We recently had a client who was looking to implement Exchange 2010 personal archives. For those that aren’t familiar with the feature, personal archives are essentially a second mailbox associated to a user’s primary mailbox. By creating a personal archive, companies can potentially get away from PST files for archiving of old mail. The personal archive can be stored on a different mailbox database, and isn’t cached if you’re running in cached mode. Nifty.

Of course it’s pretty well known that Microsoft requires a premium Exchange CAL to use Personal Archives, and that you also must be running the Enterprise Edition of Exchange Server 2010. Fair enough, even though I think personal archives is a feature that every company small or large can really benefit from and should be something Microsoft is pushing harder. What ends up being a confusing topic is what version of Outlook is needed to access the personal archive, and this is where our client ran into snags.

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A New Year with New Opportunities

Posted by on Tuesday, 11 January, 2011

What a rewarding 2010 it was here at Walker IT Group, LLC. First and foremost, we’d like to thank our customers over the past year that contributed to us getting off the ground. Your business was most appreciated, and we’re thankful for all the positive feedback and referrals to new customers.

It was a full year, and we’ve had the opportunity to work on some great projects such as Exchange 2010 migrations, Office Communications Server pilots, VMware migrations, and a host of other technology challenges. So busy in fact that it’s been tough to keep the blog up to date!

I’d like to share with everyone some exciting news. Every once in a while one of our customers comes to us and asks if we can procure hardware and software for them. The answer has always been that we can put them in touch with the right folks thanks to our industry connections, and we at Walker IT Group, LLC will help ensure everything is spec’ed out correctly.

This has happened often enough that after much consideration and planning, we are pleased to announce that we have officially become a reseller of IT equipment and software! We’ve put agreements in place with two distribution powerhouses: Ingram Micro and Tech Data. Through our relationship with these firms, we’re now able to offer our customers a wide selection of products from thousands of different manufacturers. When it’s time to purchase new equipment, please think of us, we’d love the opportunity to present you a free, no-obligation quote.

Additionally, we’ve also partnered with select companies that align well with our offered services in order to give the customers that ask for it the ability to have a “one-stop shop” for their IT Infrastructure needs. Please see our “Partners” page for more details on the current roster. We will periodically review our relationships and maintain a suitable mix based on the needs of our customers.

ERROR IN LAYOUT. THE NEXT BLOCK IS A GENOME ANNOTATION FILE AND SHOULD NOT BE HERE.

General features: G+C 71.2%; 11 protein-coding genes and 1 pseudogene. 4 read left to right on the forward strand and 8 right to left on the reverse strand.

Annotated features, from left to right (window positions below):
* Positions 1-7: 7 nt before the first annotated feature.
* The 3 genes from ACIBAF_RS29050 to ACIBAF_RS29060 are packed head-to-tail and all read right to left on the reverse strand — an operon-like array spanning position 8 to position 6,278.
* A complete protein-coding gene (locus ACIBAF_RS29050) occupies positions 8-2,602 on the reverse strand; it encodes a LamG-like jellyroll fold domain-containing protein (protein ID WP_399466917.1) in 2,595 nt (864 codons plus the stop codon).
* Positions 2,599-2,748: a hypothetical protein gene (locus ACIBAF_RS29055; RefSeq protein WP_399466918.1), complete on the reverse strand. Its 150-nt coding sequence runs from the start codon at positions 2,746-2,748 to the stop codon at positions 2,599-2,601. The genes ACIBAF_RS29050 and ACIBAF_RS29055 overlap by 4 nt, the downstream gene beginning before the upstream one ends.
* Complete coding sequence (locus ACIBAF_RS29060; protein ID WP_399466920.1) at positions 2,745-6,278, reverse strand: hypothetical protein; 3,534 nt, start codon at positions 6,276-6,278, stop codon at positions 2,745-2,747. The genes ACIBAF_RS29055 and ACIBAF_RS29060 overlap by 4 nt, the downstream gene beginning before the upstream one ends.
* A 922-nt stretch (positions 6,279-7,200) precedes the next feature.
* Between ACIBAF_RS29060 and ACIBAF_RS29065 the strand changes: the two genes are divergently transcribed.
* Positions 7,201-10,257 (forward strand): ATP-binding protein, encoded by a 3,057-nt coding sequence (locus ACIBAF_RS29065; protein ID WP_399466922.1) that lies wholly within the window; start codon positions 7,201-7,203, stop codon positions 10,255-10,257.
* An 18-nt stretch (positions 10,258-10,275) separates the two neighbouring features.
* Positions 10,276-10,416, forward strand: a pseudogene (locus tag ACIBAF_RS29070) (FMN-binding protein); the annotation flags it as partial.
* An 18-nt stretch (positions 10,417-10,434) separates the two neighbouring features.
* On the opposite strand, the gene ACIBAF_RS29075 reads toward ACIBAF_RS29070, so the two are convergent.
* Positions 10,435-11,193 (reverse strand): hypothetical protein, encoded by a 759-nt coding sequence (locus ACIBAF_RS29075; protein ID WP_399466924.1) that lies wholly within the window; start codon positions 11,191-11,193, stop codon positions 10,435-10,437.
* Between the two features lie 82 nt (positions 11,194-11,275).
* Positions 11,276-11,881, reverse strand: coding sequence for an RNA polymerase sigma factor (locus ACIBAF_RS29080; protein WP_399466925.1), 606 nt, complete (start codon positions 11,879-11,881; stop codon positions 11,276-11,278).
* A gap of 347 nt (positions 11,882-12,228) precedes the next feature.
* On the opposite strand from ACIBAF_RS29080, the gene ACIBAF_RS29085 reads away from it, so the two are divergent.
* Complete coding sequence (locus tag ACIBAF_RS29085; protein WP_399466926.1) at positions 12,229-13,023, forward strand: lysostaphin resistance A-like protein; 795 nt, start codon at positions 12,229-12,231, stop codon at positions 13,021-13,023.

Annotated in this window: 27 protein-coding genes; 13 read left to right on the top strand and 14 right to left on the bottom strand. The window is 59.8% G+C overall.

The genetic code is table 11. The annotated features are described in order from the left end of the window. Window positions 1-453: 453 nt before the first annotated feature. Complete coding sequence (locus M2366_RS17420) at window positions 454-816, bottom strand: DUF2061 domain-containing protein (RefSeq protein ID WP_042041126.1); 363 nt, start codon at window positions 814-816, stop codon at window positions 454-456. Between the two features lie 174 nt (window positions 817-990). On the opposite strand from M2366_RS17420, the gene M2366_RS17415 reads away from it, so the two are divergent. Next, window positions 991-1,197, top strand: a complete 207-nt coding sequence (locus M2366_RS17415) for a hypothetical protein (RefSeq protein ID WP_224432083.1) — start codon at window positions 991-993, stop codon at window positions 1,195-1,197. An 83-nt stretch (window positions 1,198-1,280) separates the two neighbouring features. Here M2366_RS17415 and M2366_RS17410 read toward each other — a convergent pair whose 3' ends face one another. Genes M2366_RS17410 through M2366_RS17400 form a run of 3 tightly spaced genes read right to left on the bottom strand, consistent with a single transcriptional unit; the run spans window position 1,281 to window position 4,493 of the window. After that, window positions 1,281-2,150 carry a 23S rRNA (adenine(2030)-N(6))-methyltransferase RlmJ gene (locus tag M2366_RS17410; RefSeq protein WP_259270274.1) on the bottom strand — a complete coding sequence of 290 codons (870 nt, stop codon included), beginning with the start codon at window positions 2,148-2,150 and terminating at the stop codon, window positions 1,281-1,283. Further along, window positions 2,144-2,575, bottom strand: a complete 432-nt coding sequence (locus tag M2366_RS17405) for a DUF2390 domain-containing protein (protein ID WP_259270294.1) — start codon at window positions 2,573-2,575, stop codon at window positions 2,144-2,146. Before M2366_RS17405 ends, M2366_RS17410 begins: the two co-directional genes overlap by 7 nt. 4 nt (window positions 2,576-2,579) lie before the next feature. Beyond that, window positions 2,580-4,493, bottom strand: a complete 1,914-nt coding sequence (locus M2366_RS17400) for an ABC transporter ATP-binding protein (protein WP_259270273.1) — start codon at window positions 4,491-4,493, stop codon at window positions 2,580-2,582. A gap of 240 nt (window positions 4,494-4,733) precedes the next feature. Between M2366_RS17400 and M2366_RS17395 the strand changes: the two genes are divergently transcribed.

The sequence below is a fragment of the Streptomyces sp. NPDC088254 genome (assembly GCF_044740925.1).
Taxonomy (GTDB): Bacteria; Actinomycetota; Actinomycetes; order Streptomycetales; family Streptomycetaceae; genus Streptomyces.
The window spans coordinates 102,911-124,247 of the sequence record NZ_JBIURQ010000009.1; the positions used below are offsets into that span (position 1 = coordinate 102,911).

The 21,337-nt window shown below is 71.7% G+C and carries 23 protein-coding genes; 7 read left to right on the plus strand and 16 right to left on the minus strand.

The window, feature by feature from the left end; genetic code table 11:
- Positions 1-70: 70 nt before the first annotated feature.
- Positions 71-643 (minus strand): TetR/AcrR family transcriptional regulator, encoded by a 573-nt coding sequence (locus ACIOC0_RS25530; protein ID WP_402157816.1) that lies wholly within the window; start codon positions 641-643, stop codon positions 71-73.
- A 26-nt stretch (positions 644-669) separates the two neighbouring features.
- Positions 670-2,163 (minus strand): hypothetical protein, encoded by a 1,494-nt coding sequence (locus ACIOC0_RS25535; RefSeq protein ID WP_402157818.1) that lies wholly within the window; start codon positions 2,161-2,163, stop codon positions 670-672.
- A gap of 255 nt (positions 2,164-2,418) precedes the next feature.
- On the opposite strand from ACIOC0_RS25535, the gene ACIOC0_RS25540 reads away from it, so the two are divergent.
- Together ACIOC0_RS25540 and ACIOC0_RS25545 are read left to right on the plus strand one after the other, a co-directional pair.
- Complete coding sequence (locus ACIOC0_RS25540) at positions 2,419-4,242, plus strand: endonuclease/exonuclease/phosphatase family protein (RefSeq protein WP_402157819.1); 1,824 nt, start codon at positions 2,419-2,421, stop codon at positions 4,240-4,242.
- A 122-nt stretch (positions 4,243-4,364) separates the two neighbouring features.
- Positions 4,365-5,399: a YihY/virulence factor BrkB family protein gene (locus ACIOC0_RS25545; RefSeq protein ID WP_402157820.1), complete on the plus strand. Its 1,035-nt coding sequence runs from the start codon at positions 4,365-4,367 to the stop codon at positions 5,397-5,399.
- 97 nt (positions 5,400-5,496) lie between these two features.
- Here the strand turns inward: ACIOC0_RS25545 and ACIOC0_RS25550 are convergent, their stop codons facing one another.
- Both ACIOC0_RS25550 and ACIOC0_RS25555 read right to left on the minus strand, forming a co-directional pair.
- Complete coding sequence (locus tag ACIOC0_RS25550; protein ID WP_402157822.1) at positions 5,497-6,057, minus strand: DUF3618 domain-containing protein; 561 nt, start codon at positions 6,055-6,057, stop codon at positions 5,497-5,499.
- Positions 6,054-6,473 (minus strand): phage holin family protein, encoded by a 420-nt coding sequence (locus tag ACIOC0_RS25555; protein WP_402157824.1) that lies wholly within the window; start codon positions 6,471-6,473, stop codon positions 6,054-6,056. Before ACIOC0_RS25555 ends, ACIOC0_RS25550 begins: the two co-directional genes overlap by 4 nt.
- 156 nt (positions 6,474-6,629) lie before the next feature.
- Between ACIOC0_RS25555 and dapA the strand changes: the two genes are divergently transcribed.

We of course recognize that many of our existing customers prefer to buy their equipment and software through their own sources, and we’d like to reiterate this doesn’t present a problem at all. The service you’ve come to expect from us will continue to be available regardless to where you’ve purchased your equipment or software.

Finally, while these partnerships are important to us, let me re-assure everyone that we primarily think of ourselves as a service provider. To that end, if the right solution for your business is from a vendor that we don’t have as a partner we won’t hesistate to recommend that solution for you – arriving at the right answer for our customer’s businesses is more important to us than proposing an alternate solution just because we happen to sell it. At the same time, we’ve carefully selected our current partners because we feel they offer some of the best solutions in the industry.

We’re excited about the opportunity to expand our offerings to our customers, and we weclome your feedback and comments.

Microsoft KMS Demystified

Posted by on Thursday, 15 July, 2010

In my travels recently (which explains the paucity of blog entries) I have noticed a lot of organizations seem to be struggling with Microsoft’s Key Management Services (KMS). Today I’ll briefly cover the technology and how it can help your business.

What is it?

Microsoft KMS is a service that companies who have volume licensing agreements for their Microsoft Products can activate installed copies of their software.

What’s covered?

As of this writing, KMS covers all volume licensing editions of Windows Server 2008, Windows Server 2008 R2, Windows Vista, Windows 7, and Office 2010.